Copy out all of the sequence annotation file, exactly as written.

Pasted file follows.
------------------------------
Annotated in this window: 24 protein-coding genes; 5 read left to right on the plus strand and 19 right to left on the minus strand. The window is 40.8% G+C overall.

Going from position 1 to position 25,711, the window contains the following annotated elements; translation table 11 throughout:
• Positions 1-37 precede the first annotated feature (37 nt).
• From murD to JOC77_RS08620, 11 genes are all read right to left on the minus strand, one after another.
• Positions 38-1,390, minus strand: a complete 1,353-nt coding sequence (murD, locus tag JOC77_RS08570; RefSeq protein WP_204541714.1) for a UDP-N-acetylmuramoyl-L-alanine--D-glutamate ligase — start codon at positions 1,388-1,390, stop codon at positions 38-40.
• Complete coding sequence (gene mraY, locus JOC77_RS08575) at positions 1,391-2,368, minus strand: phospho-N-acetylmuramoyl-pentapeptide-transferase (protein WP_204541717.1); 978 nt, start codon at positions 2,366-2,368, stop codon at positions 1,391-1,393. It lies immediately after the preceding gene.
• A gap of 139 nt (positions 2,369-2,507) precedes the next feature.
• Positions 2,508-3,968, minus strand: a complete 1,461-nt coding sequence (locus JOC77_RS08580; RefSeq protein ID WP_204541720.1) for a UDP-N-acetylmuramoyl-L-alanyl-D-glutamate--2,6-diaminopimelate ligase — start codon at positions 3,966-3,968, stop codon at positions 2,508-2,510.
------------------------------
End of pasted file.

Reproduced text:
Annotated in this window: 24 protein-coding genes; 5 read left to right on the plus strand and 19 right to left on the minus strand. The window is 40.8% G+C overall.

Going from position 1 to position 25,711, the window contains the following annotated elements; translation table 11 throughout:
• Positions 1-37 precede the first annotated feature (37 nt).
• From murD to JOC77_RS08620, 11 genes are all read right to left on the minus strand, one after another.
• Positions 38-1,390, minus strand: a complete 1,353-nt coding sequence (murD, locus tag JOC77_RS08570; RefSeq protein WP_204541714.1) for a UDP-N-acetylmuramoyl-L-alanine--D-glutamate ligase — start codon at positions 1,388-1,390, stop codon at positions 38-40.
• Complete coding sequence (gene mraY, locus JOC77_RS08575) at positions 1,391-2,368, minus strand: phospho-N-acetylmuramoyl-pentapeptide-transferase (protein WP_204541717.1); 978 nt, start codon at positions 2,366-2,368, stop codon at positions 1,391-1,393. It lies immediately after the preceding gene.
• A gap of 139 nt (positions 2,369-2,507) precedes the next feature.
• Positions 2,508-3,968, minus strand: a complete 1,461-nt coding sequence (locus JOC77_RS08580; RefSeq protein ID WP_204541720.1) for a UDP-N-acetylmuramoyl-L-alanyl-D-glutamate--2,6-diaminopimelate ligase — start codon at positions 3,966-3,968, stop codon at positions 2,508-2,510.